Book three of the Divine Warriors, Riwenne & the Airship Gambit, is still in its early stages. I’m sharing an excerpt today but I’m warning you that it has spoilers for books one and two, including the ending of book two, so if you haven’t finished them yet, be prepared for some surprises!
You may remember from the first book onward that one of the cornerstones of the empire’s religion is the dawn ceremony. Because they worship the sun goddess above all others, greeting the rising sun and harnessing her power is a huge ritual. It’s mandatory attendance in many temples. (Have you ever had to get up for something at dawn? It’s hard!)
But things have changed since the first book and the old version of the dawn ceremony no longer applies. Riwenne and her friends need to find a new way to express their faith, worshipping all the gods, not just the sun. Read on to find out what’s changed.
The organ music ended and Eberet began the chant in Old Ursan. Traditionally, only high priestesses learned the ancient language. He was trying to teach the rest of us in our spare time, but it was difficult, and we didn’t feel confident enough to join in yet. His deep voice, echoing alone through the vast chamber, was so different from the chorus of women that used to sing.
The rest of us watched the window, waiting for the moment when the sun would appear. In the old ceremony, this used to be when Lyda created a sunstone from Chysa’s power. But we’d sworn never to rely on her magic again.
Green light flashed just as the sun crested the horizon. In unison, we raised our godcrystals, shining with their own power. The rainbow lights united and formed a barrier, shielding us from the sun’s harsh rays.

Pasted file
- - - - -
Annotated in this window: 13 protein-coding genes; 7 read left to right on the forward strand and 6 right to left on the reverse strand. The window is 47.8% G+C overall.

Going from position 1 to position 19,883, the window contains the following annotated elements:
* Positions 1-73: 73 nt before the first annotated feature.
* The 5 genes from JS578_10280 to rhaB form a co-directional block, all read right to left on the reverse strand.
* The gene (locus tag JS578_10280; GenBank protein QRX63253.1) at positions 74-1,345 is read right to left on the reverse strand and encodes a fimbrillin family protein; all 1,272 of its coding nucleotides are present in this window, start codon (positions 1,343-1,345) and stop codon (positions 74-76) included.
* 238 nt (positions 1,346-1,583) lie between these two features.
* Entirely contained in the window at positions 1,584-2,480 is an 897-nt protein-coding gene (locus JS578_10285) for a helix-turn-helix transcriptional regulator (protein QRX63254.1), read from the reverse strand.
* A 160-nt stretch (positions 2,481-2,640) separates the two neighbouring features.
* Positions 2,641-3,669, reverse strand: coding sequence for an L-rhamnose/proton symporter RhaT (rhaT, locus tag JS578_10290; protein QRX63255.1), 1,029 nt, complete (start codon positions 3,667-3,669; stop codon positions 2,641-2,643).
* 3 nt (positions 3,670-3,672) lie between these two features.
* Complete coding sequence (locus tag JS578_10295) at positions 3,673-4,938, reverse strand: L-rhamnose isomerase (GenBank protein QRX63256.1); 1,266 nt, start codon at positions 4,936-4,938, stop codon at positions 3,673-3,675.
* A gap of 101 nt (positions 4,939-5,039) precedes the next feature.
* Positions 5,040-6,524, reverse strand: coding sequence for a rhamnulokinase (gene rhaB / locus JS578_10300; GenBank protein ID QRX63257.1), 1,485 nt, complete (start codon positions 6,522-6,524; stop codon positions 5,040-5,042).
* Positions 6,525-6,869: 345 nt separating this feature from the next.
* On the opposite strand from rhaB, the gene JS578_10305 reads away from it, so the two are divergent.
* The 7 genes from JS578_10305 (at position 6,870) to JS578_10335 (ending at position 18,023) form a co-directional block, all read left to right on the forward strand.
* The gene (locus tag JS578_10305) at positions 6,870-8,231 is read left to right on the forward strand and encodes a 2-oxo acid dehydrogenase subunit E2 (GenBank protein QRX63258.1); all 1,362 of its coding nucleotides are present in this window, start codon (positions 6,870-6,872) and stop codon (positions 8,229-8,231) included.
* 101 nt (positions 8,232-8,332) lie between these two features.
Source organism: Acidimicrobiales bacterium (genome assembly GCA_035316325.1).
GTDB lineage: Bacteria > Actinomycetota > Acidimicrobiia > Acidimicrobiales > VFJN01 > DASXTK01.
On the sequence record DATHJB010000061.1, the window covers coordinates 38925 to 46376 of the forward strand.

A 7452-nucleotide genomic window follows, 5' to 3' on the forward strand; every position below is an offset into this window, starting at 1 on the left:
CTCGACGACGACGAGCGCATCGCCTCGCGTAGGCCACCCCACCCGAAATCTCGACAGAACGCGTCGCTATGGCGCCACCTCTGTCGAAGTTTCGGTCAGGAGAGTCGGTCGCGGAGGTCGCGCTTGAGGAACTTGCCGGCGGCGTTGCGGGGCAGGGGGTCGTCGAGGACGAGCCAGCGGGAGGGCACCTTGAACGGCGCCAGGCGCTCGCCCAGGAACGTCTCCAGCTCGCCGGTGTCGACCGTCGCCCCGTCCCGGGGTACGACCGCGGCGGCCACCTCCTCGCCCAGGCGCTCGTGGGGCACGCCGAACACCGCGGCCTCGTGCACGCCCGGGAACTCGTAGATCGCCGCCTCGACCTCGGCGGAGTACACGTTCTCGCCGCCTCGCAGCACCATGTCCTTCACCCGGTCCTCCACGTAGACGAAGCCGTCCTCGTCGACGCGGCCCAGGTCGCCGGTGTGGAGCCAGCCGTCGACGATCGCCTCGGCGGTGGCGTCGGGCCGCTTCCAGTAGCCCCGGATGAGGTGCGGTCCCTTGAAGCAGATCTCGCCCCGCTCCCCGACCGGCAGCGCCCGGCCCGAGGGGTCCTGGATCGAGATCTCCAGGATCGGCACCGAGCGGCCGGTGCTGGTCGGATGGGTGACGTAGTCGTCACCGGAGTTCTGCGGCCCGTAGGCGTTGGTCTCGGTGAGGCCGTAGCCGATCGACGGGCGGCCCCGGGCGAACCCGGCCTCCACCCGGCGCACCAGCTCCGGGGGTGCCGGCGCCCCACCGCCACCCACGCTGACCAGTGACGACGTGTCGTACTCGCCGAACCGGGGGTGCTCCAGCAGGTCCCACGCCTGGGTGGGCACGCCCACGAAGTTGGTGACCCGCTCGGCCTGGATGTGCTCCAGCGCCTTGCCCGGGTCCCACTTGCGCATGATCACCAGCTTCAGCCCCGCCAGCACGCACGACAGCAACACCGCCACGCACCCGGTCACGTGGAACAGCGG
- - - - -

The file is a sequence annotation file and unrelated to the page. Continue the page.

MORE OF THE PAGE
The organ started playing again, the familiar melody of the morning prayer. I heard paper shuffling as congregants opened the pamphlets to read the new prayer. We’d had the old version memorized since birth, but they needed a reference for the new one.
O Brave Quilla, shine your guiding light
Onto our daily work and devotion
Share the sky with your divine companions
We ask you all for your blessing and protection
Sawycha, cradle our city in your waters
Omer, fill our pantries with your crops
Xiso, feed and clothe us with your herds
Qachmy, give us the bounty of your jungles
Linar, grant us the spark of invention…
The song went on for a long time, naming every deity we knew about, and the list got longer whenever Eberet discovered new names in his research. Tika said it was impossible to list everyone. Myths stated there were five hundred gods, but Tika said this was a metaphor and the gods couldn’t be counted. But we had to try. The gods had been weakened by centuries of neglect, but with our prayers, they would grow stronger. By bolstering as many gods as we could, we’d build our army against Chysa.
For the seven divine warriors, we connected with our chosen deities and channeled the prayers directly to them. Eberet described us as vessels for power, but Nexita said it was more like a conduit and the energy could flow both ways. Eberet and I also held a broader connection open for the other gods.
There were less than three hundred thousand people in Lyndamon since we’d liberated it, compared to over four hundred million in the entire empire. It was only a tiny fraction of the prayers that Chysa received, split among countless gods. And she had several centuries of almost exclusive worship to build up her reserves.
But we prayed with a strength of conviction that I think most imperial citizens didn’t have. Every person in this city had seen what happened when the sun goddess’s priestesses abandoned them, their own minister destroyed the machine which kept the floating city in the sky, and they’d faced the terror of falling to their deaths. When I called on them to pray to other gods, they’d followed my lead, and the gods answered by saving us. Our lives were proof that our prayers mattered.